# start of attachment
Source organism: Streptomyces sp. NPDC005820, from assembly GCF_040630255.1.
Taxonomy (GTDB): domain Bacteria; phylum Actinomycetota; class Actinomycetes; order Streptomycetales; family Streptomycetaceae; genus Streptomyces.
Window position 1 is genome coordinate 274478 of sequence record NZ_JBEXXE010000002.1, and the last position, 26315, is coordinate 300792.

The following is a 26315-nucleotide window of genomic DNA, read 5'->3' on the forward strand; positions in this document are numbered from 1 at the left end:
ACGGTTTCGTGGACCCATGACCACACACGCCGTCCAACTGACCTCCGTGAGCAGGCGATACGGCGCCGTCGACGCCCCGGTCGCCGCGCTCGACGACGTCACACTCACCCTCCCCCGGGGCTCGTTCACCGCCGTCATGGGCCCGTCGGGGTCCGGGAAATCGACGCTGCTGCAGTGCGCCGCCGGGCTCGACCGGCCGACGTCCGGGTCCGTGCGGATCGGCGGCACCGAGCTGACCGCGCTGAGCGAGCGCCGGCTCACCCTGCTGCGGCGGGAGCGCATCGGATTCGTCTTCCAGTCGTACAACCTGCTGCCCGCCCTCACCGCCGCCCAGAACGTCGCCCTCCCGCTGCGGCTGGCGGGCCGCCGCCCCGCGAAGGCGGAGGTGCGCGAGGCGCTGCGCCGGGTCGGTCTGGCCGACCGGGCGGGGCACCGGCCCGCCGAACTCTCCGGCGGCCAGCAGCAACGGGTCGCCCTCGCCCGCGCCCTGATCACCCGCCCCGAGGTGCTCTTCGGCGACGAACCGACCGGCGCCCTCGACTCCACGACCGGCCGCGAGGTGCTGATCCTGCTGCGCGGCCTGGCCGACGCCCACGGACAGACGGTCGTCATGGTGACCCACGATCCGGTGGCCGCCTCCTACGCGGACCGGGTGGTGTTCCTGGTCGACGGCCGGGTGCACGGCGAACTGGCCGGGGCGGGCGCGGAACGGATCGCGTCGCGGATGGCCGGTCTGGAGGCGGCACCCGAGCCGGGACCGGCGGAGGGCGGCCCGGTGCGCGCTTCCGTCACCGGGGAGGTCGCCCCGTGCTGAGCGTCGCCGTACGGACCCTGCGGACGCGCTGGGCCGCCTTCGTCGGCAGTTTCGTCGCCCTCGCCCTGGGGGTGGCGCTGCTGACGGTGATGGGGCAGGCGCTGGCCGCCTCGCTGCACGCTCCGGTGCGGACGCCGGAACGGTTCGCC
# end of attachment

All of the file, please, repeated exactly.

Source organism: Streptomyces sp. NPDC005820, from assembly GCF_040630255.1.
Taxonomy (GTDB): domain Bacteria; phylum Actinomycetota; class Actinomycetes; order Streptomycetales; family Streptomycetaceae; genus Streptomyces.
Window position 1 is genome coordinate 274478 of sequence record NZ_JBEXXE010000002.1, and the last position, 26315, is coordinate 300792.

The following is a 26315-nucleotide window of genomic DNA, read 5'->3' on the forward strand; positions in this document are numbered from 1 at the left end:
ACGGTTTCGTGGACCCATGACCACACACGCCGTCCAACTGACCTCCGTGAGCAGGCGATACGGCGCCGTCGACGCCCCGGTCGCCGCGCTCGACGACGTCACACTCACCCTCCCCCGGGGCTCGTTCACCGCCGTCATGGGCCCGTCGGGGTCCGGGAAATCGACGCTGCTGCAGTGCGCCGCCGGGCTCGACCGGCCGACGTCCGGGTCCGTGCGGATCGGCGGCACCGAGCTGACCGCGCTGAGCGAGCGCCGGCTCACCCTGCTGCGGCGGGAGCGCATCGGATTCGTCTTCCAGTCGTACAACCTGCTGCCCGCCCTCACCGCCGCCCAGAACGTCGCCCTCCCGCTGCGGCTGGCGGGCCGCCGCCCCGCGAAGGCGGAGGTGCGCGAGGCGCTGCGCCGGGTCGGTCTGGCCGACCGGGCGGGGCACCGGCCCGCCGAACTCTCCGGCGGCCAGCAGCAACGGGTCGCCCTCGCCCGCGCCCTGATCACCCGCCCCGAGGTGCTCTTCGGCGACGAACCGACCGGCGCCCTCGACTCCACGACCGGCCGCGAGGTGCTGATCCTGCTGCGCGGCCTGGCCGACGCCCACGGACAGACGGTCGTCATGGTGACCCACGATCCGGTGGCCGCCTCCTACGCGGACCGGGTGGTGTTCCTGGTCGACGGCCGGGTGCACGGCGAACTGGCCGGGGCGGGCGCGGAACGGATCGCGTCGCGGATGGCCGGTCTGGAGGCGGCACCCGAGCCGGGACCGGCGGAGGGCGGCCCGGTGCGCGCTTCCGTCACCGGGGAGGTCGCCCCGTGCTGAGCGTCGCCGTACGGACCCTGCGGACGCGCTGGGCCGCCTTCGTCGGCAGTTTCGTCGCCCTCGCCCTGGGGGTGGCGCTGCTGACGGTGATGGGGCAGGCGCTGGCCGCCTCGCTGCACGCTCCGGTGCGGACGCCGGAACGGTTCGCC